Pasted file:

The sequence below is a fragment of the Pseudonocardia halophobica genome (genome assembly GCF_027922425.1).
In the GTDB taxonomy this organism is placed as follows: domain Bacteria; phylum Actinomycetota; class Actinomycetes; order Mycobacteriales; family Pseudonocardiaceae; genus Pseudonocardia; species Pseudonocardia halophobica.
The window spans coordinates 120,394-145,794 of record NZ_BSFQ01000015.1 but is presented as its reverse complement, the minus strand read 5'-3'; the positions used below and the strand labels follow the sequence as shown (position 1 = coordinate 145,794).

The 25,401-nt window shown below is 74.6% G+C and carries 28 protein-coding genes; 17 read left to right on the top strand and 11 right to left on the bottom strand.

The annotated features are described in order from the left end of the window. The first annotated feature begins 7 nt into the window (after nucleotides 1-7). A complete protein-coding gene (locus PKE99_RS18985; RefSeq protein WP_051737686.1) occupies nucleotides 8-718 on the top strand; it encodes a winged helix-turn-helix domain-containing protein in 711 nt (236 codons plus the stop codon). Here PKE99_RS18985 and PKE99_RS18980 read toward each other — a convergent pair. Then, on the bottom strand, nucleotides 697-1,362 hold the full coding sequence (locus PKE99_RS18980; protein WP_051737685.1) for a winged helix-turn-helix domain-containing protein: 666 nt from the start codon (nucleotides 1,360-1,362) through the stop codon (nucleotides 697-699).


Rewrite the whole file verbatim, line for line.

The sequence below is a fragment of the Pseudonocardia halophobica genome (genome assembly GCF_027922425.1).
In the GTDB taxonomy this organism is placed as follows: domain Bacteria; phylum Actinomycetota; class Actinomycetes; order Mycobacteriales; family Pseudonocardiaceae; genus Pseudonocardia; species Pseudonocardia halophobica.
The window spans coordinates 120,394-145,794 of record NZ_BSFQ01000015.1 but is presented as its reverse complement, the minus strand read 5'-3'; the positions used below and the strand labels follow the sequence as shown (position 1 = coordinate 145,794).

The 25,401-nt window shown below is 74.6% G+C and carries 28 protein-coding genes; 17 read left to right on the top strand and 11 right to left on the bottom strand.

The annotated features are described in order from the left end of the window. The first annotated feature begins 7 nt into the window (after nucleotides 1-7). A complete protein-coding gene (locus PKE99_RS18985; RefSeq protein WP_051737686.1) occupies nucleotides 8-718 on the top strand; it encodes a winged helix-turn-helix domain-containing protein in 711 nt (236 codons plus the stop codon). Here PKE99_RS18985 and PKE99_RS18980 read toward each other — a convergent pair. Then, on the bottom strand, nucleotides 697-1,362 hold the full coding sequence (locus PKE99_RS18980; protein WP_051737685.1) for a winged helix-turn-helix domain-containing protein: 666 nt from the start codon (nucleotides 1,360-1,362) through the stop codon (nucleotides 697-699).